From Inner Mongolia to Fujian – a professional journey

In which I tell the story of my professional journey in China

Just how did I end up in Zhangzhou? Well my friends, it was coincidence, luck, fate. Whatever you believe in.

When I arrived in China at the end of August 2011 I had a vision of a 6 month teaching contract, ending at the end of February 2012 and then galavanting off to New Zealand.

One month into my contract, I was already feeling that time was flying fast, so spoke to my boss around the beginning of October 2011 and said that I would like to extend my contract to 1 year; I loved the teaching! I was happy, he was happy and it was done, I would be staying in Inner Mongolia until the end of August 2012.

That all changed one day on a lunch break. My boss was working in his office and called me in for a chat:

Boss: “I’m opening a new school in Zhangzhou (though at the time I remember asking him the name a million times and how to spell it) down in Fujian for the new semester and I was wondering if you’d like to be the FT (foreign teacher) there?”

Me: “Where’s Fujian?”

Boss: “Down in the south. It’s much warmer than here.”

Me: “Ok. I’ll do it.

That was pretty much how the conversation went, although I may have simplified it for memory’s sake. I couldn’t discuss it with anyone else at the time as it wasn’t set in stone. All the important stuff like finding somewhere to rent and all the documentation needed to be done.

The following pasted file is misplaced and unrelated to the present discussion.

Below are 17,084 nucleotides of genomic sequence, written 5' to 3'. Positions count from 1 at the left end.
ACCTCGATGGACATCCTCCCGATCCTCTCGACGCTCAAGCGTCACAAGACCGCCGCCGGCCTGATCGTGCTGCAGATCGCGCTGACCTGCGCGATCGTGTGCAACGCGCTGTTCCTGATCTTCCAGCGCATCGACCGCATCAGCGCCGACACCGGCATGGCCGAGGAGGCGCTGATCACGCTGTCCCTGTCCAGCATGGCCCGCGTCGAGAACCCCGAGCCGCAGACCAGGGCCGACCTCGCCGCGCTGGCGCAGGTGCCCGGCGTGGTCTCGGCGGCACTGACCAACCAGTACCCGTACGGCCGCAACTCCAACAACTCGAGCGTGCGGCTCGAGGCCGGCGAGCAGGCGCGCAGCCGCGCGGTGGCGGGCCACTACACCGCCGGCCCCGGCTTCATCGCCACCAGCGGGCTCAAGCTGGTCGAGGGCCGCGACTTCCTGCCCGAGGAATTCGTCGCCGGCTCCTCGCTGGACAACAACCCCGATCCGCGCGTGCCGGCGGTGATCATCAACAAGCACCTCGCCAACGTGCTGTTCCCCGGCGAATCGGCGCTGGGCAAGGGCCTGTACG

Needless to say, Rachel went down to Zhangzhou in January 2012 as school manager and I soon followed. My flight was paid for by work and everything and I arrived at the end of February 2012, after a 2 week bonus holiday awarded to me by my boss for working 15 out of 19 days in January 8am-9pm (my 6 month contract had a week written into it, so this was indeed extra!).

On 21st February 2012 I flew from Ordos to Xiamen and my southern adventure began! For 6 months I was an FT again, however another conversation was had with my boss after around 2 months in Zhangzhou:

Me: “I’m thinking I want to stay another year, you know, until August 2013.”

Boss: “I was going to ask you about that. I’m thinking we could promote you to education manager and in addition to teaching you could give more support to Rachel when I’m not here (he had many other new ventures in the works at that point), as well as training the CTs (Chinese teachers).”

Me: “Sounds good. I’ll do it.

Look where those two simple “I’ll do it”s have led me.

 

In March 2013 Rachel moved away to help out with a new venture and I was made, albeit a little unofficially, school manager, after only 1 and a half years. I was not completely alone. This was when Paul moved down to Zhangzhou to help out, as well as manage 3 other school managers in the Inner Mongolia schools.

Paul was very supportive of me, never treading on my toes in light of decisions. I could always approach him if I was unsure about something and needed advice, but generally, I still made the final decision, which more often than not ended up being the same as what Paul would have advised anyway. We worked very well.